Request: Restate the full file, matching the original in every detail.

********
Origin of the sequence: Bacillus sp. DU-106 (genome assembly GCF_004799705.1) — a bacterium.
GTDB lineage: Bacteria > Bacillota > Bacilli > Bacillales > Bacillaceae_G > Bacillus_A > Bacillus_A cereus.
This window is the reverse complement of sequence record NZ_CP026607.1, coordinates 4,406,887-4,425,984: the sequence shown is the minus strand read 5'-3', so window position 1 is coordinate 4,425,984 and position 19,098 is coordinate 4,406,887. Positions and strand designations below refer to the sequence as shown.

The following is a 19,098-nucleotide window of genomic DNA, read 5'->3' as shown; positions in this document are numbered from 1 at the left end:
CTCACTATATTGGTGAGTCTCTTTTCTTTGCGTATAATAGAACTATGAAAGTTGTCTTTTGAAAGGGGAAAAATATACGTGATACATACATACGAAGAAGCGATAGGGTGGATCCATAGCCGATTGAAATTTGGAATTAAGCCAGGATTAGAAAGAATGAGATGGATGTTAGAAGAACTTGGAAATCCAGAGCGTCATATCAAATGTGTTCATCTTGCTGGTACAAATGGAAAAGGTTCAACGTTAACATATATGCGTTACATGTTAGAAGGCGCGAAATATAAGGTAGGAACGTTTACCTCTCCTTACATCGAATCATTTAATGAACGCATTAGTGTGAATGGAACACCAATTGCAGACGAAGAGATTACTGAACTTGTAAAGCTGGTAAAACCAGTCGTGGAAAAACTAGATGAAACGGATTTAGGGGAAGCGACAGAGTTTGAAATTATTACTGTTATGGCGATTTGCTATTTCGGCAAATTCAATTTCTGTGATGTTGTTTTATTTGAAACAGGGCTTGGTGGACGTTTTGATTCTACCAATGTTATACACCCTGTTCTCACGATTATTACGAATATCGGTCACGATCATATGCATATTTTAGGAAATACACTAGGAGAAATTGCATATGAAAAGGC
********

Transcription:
Origin of the sequence: Bacillus sp. DU-106 (genome assembly GCF_004799705.1) — a bacterium.
GTDB lineage: Bacteria > Bacillota > Bacilli > Bacillales > Bacillaceae_G > Bacillus_A > Bacillus_A cereus.
This window is the reverse complement of sequence record NZ_CP026607.1, coordinates 4,406,887-4,425,984: the sequence shown is the minus strand read 5'-3', so window position 1 is coordinate 4,425,984 and position 19,098 is coordinate 4,406,887. Positions and strand designations below refer to the sequence as shown.

The following is a 19,098-nucleotide window of genomic DNA, read 5'->3' as shown; positions in this document are numbered from 1 at the left end:
CTCACTATATTGGTGAGTCTCTTTTCTTTGCGTATAATAGAACTATGAAAGTTGTCTTTTGAAAGGGGAAAAATATACGTGATACATACATACGAAGAAGCGATAGGGTGGATCCATAGCCGATTGAAATTTGGAATTAAGCCAGGATTAGAAAGAATGAGATGGATGTTAGAAGAACTTGGAAATCCAGAGCGTCATATCAAATGTGTTCATCTTGCTGGTACAAATGGAAAAGGTTCAACGTTAACATATATGCGTTACATGTTAGAAGGCGCGAAATATAAGGTAGGAACGTTTACCTCTCCTTACATCGAATCATTTAATGAACGCATTAGTGTGAATGGAACACCAATTGCAGACGAAGAGATTACTGAACTTGTAAAGCTGGTAAAACCAGTCGTGGAAAAACTAGATGAAACGGATTTAGGGGAAGCGACAGAGTTTGAAATTATTACTGTTATGGCGATTTGCTATTTCGGCAAATTCAATTTCTGTGATGTTGTTTTATTTGAAACAGGGCTTGGTGGACGTTTTGATTCTACCAATGTTATACACCCTGTTCTCACGATTATTACGAATATCGGTCACGATCATATGCATATTTTAGGAAATACACTAGGAGAAATTGCATATGAAAAGGC